The Department of Health has been notified of 318 new cases of Covid-19, with one further death confirmed.

There have now been a total of 2,023 deaths in Ireland, with 70,461 confirmed cases of coronavirus.

There are 282 patients in hospital with Covid-19 and the number of patients in ICU is down one to 31.

There have been 17 additional hospitalisations in the past 24 hours.

Of the cases notified today, 155 are men and 161 are women.

The department said that 73% of today's cases are under 45 years of age, with the median age of 28.

The regional breakdown shows that 126 cases in Dublin, 45 in Cork, 28 in Limerick, 21 in Donegal, 18 in Kildare and the remaining 80 cases are spread across 18 other counties.

Ireland's 14-day incidence rate has now dropped 109.1, behind just Finland and Iceland in the ECDC statistics.

In Northern Ireland, ten further Covid-19 deaths have been recorded today, six occurring during the past 24 hours, taking the official death toll to 933.

A further 342 new cases were confirmed today, taking the total number of positive tests to 49,784.

The seven-day infection rate per 100,000 for Northern Ireland is 162.3.

The Mid Ulster council area has the highest rate at 233.9, followed by Derry City and Strabane on 217.7. The council area with the lowest seven-day rate is Ards and North Down with 87.6.

Earlier, the Minister of State in the Department of Agriculture said there would not be a free-for-all two-week holiday at Christmas.

However, Senator Pippa Hackett said that the Government wants everyone to have a meaningful Christmas where people can celebrate together.

Her comments come as discussions continue this weekend on an exit from Level 5 Covid-19 restrictions.

Speaking on RTÉ's The Week in Politics, Ms Hackett said that the current Covid numbers are concerning and that the move the Government makes will be based on advice from the National Public Health Emergency Team.

She appealed to people to redouble their efforts to reduce the number of infections.

Sinn Féin TD Pádraig Mac Lochlainn told The Week in Politics that the hospitality and retail sector has made huge sacrifices, but the Covid-19 numbers needs to get down as much as possible.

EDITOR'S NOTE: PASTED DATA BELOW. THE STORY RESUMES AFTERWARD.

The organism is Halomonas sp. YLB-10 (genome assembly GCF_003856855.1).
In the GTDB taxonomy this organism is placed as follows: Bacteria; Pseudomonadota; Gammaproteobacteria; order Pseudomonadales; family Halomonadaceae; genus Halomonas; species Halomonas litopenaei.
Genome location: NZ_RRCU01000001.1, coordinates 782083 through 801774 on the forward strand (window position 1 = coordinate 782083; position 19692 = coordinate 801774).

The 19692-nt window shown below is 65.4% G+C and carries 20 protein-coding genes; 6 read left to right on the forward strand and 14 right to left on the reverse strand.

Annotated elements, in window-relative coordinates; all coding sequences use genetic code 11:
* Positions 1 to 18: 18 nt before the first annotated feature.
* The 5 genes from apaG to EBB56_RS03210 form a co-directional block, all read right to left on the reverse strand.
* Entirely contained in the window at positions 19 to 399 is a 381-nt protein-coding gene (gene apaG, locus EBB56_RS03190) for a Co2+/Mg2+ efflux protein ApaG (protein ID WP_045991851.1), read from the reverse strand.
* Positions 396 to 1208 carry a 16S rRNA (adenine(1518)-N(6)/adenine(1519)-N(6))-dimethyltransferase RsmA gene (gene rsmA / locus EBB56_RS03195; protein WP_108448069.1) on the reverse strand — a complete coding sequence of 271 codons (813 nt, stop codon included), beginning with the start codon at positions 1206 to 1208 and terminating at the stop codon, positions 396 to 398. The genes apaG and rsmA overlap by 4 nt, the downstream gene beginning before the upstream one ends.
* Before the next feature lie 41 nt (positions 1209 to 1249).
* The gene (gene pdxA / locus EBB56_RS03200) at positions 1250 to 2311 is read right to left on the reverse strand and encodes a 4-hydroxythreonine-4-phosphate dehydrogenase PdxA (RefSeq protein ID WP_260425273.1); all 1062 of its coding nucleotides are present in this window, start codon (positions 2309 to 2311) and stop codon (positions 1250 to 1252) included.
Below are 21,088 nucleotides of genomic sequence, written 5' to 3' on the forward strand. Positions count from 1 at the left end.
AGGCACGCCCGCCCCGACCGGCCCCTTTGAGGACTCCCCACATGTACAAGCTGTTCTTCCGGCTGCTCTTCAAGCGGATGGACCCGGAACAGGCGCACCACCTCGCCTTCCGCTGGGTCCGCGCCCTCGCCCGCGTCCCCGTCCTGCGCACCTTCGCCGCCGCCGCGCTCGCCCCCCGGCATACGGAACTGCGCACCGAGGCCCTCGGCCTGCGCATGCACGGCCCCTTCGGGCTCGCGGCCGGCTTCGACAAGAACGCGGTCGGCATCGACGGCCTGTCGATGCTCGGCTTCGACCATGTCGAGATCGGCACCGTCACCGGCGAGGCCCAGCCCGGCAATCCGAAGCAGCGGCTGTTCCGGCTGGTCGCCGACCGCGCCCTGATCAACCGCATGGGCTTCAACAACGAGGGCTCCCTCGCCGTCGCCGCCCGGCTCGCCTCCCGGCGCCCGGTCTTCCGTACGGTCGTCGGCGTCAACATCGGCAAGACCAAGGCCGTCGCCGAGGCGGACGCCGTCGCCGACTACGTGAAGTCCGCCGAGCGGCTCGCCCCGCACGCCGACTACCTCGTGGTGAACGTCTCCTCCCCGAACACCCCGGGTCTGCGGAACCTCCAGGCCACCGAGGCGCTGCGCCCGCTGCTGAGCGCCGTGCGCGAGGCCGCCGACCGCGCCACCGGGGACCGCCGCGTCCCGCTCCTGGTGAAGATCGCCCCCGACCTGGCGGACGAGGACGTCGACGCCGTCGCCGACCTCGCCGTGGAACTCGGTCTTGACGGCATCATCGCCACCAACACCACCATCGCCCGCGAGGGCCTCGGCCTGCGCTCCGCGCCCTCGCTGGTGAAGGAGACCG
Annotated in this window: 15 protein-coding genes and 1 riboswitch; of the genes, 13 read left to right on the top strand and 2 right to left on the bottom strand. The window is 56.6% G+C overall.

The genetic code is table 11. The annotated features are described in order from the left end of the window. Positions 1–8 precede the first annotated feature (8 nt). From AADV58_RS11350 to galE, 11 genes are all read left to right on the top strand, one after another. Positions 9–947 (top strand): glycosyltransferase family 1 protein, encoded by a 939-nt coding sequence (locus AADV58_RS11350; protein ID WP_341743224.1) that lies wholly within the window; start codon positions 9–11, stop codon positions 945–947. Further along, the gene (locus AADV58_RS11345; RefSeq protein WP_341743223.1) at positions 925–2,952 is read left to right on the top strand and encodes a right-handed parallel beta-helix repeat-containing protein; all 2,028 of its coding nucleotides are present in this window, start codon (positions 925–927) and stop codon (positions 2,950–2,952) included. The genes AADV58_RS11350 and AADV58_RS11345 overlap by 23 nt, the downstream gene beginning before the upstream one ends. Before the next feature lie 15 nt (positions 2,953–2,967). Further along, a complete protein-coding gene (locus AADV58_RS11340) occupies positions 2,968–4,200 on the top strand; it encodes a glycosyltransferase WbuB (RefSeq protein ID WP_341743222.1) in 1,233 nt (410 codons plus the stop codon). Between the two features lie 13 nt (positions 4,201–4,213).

He said the Government needs to be frank with businesses.

Meanwhile, Labour TD Ged Nash said newspaper reports are probably a good prediction at where the Government is at.

Mr Nash said it was inevitable that we will see cross-country travel at Christmas, but the Government needs to make sure that the decision is based on the evidence.

He said we are currently nowhere near the numbers we should be.

Independent TD Denis Naughten said we only have "educated guessing" at the moment and we need to scrap Level 5.

Mr Naughten said we need to look at all the information and analyse it to see what works in terms of restrictions. 

He said we need to abandon monitoring the tests results for Covid-19 and look at the ICU admission rate.

Covid-19 cases could escalate rapidly in crowded indoor settings, says Henry

A member of the National Public Health Emergency Team is warning that Covid-19 cases could escalate very rapidly in crowded indoor settings.

Dr Colm Henry's comments come amid calls from pubs and restaurants for indoor services to resume next month, when Level 5 restrictions are due to ease.

The HSE's Chief Clinical Officer said: "The virus tends to flourish in indoor congregated settings with poor ventilation

"Regardless of what purpose there is behind it, those indoor congregated settings where people are very close together fosters transmission of the virus in a way that really can lead to the numbers escalating very rapidly and our overall situation deteriorating."

He is also appealing to people to "redouble their efforts" to reduce the number of Covid cases and comply with the public health measures.

Dr Henry said the choices all of us make, with regard to compliance with the public health measures, will determine the choices available to all of society not just for Christmas but for January and February.

"We would call on everybody to redouble their efforts with regard to compliance with these measures so we have more choices available to us when Level 5 comes to an end," he said.

Concern that case numbers have plateaued

Meanwhile, the President of the Irish College of General Practitioners has said case numbers have come down but they have plateaued, which is of concern. 

Speaking on RTÉ's This Week programme, Dr Mary Favier said we need to pay attention and we have a week or so to make a difference.

She said whatever is decided, it will come down to our individual actions over the Christmas period.

Dr Favier, who is also a member of NPHET, said that no home visits should be kept, right up to the holiday season.

She said people should wear a mask and keep socially distant if they do visit a household.

In her own practice, Dr Favier said GPs are noticing young people and older people who are staying indoors are suffering most mentally in this pandemic.

She said older people need to be told that they can still go out for a walk, for example.

Ian Talbot, CEO of Chambers Ireland, told the programme that its members feel they need to get their businesses open on 2 December.

He said a lot more Irish companies have online options and that 'click and collect' has worked very well. He also said that An Post have delivered 5.5 million packages in the past fortnight.

Mr Talbot said retail is essential and should be reopened at Christmas.


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